Wajahat Ali grew up in California in an Pakistani immigrant family that had strong Muslim faith, but was also open-minded.
Now, Ali is a leading voice in critiquing an administration that would keep families like his apart, if they weren’t already in the United States. Ali will contribute his perspective to the interfaith portion of Week Eight, “Media and the News: Ethics in the Digital Age,” at 2 p.m. Friday in the Hall of Philosophy.
The conversation, titled “Halal Taco Trucks, Radical Moose Lambs, and Alternative Facts!,” will lead Ali and James Fallows, national correspondent for The Atlantic, into a discussion on the depiction of Islam in the news media and the current political climate.
“The value and importance of this week,” Fallows said, “is having people who have spent a lot of their lives thinking and writing from a different and complementary range of perspectives about how to prepare for, how to deal with … strains on all the institutions that hold us together.”
Ali, who went to law school, is now a kind of jack-of-all-trades, but the common denominator in his career has been his faith. He is a regular op-ed contributor for The New York Times and The Atlantic, wrote a play titled The Domestic Crusaders and was a lead author and researcher of a report on Islamophobia by the Center for American Progress.
Ali wasn’t always intent on being a Muslim-American leader. In an interview with Patheos.com, he said he was lucky that his parents were encouraging of his creative talents because young Pakistani-American men were typically guided toward becoming doctors, engineers or businessmen.
“(My parents) gave me space to mess up, which really allowed me to find my groove and my identity in a very natural way that wasn’t suppressed or repressed or victimized or angry or retaliatory,” Ali said in the Feb. 1, 2013, Patheos.com article.
This creative talent was fostered in tandem with natural leadership abilities and comfort in his Muslim-American identity. In grade school, Ali said he was usually the only Muslim his friends knew, so he helped educate them.
When 9/11 happened, Ali was a board member of the Muslim Student Association at University of California, Berkeley. He joined his fellow MSA students in inviting the entire campus to join them in prayer.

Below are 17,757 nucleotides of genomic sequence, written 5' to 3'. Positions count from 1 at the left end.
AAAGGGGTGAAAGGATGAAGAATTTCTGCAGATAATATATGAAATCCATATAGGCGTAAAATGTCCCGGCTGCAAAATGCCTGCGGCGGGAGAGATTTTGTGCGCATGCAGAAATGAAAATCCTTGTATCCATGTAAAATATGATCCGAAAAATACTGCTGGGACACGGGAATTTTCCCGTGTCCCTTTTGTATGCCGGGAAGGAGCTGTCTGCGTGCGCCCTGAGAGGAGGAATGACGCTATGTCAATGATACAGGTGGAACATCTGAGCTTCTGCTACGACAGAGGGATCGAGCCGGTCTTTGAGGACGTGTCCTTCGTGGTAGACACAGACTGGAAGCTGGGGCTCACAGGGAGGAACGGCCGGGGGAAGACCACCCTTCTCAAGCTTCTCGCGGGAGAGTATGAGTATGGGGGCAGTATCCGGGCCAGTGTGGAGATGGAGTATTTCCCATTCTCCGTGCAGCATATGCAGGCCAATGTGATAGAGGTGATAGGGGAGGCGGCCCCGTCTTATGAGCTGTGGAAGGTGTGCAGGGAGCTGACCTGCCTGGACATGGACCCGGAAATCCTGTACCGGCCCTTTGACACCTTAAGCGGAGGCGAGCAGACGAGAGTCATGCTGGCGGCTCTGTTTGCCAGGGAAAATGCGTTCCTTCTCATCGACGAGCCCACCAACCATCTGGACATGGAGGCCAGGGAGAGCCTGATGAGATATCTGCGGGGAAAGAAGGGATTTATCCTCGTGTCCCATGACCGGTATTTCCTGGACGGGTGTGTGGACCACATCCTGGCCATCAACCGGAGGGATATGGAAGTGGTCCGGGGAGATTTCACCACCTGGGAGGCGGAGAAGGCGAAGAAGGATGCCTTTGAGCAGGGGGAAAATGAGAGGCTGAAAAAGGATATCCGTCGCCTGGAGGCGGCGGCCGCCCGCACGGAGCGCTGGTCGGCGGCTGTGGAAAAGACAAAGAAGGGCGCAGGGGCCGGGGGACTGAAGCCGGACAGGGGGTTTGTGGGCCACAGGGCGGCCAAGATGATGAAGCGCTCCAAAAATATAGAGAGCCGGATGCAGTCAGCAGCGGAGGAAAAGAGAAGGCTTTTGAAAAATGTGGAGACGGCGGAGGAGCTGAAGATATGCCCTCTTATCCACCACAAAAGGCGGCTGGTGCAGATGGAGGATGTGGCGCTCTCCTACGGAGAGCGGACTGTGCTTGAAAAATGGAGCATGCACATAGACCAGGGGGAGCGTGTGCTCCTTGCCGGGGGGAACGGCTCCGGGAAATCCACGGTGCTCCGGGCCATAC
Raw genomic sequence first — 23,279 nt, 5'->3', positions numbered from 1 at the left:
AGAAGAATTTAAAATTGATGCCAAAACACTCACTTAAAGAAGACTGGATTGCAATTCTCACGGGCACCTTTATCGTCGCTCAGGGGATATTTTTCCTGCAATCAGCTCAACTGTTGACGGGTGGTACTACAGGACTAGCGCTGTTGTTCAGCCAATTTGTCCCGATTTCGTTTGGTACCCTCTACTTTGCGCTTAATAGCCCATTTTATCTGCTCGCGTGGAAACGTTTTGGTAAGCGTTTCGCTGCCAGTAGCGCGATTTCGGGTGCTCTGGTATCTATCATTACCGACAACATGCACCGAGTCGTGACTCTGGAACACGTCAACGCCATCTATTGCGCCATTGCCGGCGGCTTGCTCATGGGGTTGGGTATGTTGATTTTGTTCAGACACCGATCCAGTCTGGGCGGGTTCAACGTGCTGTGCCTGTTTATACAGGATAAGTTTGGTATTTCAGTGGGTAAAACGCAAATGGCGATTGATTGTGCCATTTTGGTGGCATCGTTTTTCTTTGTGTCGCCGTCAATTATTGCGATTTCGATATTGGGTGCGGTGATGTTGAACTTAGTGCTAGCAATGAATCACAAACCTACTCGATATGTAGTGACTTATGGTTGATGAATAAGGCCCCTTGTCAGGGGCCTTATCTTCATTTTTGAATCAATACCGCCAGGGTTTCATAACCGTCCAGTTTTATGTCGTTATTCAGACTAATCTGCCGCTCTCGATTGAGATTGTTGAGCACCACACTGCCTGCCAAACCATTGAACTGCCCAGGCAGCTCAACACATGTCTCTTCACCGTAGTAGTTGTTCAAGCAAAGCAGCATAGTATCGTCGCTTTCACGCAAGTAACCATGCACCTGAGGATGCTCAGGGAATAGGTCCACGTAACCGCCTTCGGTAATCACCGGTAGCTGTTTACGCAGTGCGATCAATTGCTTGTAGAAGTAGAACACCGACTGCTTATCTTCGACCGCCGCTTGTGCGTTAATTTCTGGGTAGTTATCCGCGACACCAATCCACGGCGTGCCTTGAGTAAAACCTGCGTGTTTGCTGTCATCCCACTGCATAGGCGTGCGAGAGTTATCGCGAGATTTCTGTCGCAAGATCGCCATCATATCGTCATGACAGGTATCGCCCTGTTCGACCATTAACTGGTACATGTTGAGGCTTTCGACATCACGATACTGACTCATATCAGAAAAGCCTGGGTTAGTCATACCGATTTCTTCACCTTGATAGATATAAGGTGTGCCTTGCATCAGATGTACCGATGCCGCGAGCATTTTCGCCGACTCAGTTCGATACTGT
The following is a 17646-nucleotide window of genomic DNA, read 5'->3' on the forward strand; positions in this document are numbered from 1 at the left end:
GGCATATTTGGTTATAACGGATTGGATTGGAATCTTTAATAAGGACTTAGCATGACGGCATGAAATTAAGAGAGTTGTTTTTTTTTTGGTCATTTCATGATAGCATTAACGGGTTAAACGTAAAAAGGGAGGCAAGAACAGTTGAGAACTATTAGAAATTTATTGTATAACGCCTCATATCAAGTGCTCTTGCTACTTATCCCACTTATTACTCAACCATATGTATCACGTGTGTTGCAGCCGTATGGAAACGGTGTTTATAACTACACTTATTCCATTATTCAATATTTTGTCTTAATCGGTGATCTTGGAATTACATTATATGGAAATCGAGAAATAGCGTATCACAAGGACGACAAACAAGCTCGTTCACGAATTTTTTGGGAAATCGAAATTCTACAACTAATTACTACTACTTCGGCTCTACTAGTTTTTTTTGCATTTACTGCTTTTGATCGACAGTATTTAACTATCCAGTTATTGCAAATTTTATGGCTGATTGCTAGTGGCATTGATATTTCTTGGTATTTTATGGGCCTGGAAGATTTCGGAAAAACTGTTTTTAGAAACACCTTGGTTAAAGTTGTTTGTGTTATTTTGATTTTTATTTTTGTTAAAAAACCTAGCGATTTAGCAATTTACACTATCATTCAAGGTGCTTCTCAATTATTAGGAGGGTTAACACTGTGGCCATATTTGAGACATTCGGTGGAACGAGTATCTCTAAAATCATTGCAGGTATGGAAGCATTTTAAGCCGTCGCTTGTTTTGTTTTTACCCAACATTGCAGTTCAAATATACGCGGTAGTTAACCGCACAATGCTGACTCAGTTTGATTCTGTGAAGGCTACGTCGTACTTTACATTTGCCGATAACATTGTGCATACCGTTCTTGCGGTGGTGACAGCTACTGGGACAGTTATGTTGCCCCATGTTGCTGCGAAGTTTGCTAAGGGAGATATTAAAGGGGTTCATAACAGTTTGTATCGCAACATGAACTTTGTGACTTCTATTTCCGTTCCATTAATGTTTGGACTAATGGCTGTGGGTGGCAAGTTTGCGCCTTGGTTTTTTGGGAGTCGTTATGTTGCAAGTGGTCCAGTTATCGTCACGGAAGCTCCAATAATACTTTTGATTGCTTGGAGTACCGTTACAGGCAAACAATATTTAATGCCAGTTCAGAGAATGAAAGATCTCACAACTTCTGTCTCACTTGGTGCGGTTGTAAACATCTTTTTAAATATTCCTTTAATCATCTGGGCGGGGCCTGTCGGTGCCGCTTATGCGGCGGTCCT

Around the same time, he began working on The Domestic Crusaders, a play about a family of Pakistani-Americans much like his own.
Ali now writes about how Islam deals with internal pressures and with the strains it’s under in Europe and the United States.
“I would call them, from my own personal perspective, pressures of bigotry and prejudice,” Fallows said.
Ali’s columns cover a range of topics, but still feature the things that he said were most influential in his youth: family, faith and a strong sense of self. He also uses humor often, which he has said helped make people more receptive to hostile ideas they otherwise wouldn’t have entertained.
Maureen Rovegno, associate director of religion, said humor will play a key role in Ali’s conversation with Fallows on Friday.
“Wajahat Ali has a helpful and needed sense of humor,” Rovegno said. “Having an endearing history with trolls in the ‘Islamophobia industry,’ he will address with humor the ethical pathologies inherent in social media and other news forums, especially as they have been directed at Islam.”
Throughout his columns, however, there is also a thread of hope. In a Feb. 4 column for The New York Times, Ali wrote about how he is peacefully resisting the anti-Muslim policies and rhetoric of the Trump administration.
“The days look bleak right now, but I refuse to give into cynicism, nihilism or hate,” Ali wrote. “My faith commands me to remain hopeful. There’s a beautiful saying of the Prophet Muhammad: ‘Even if you see the day of judgment coming around the corner, plant a seed.’ ”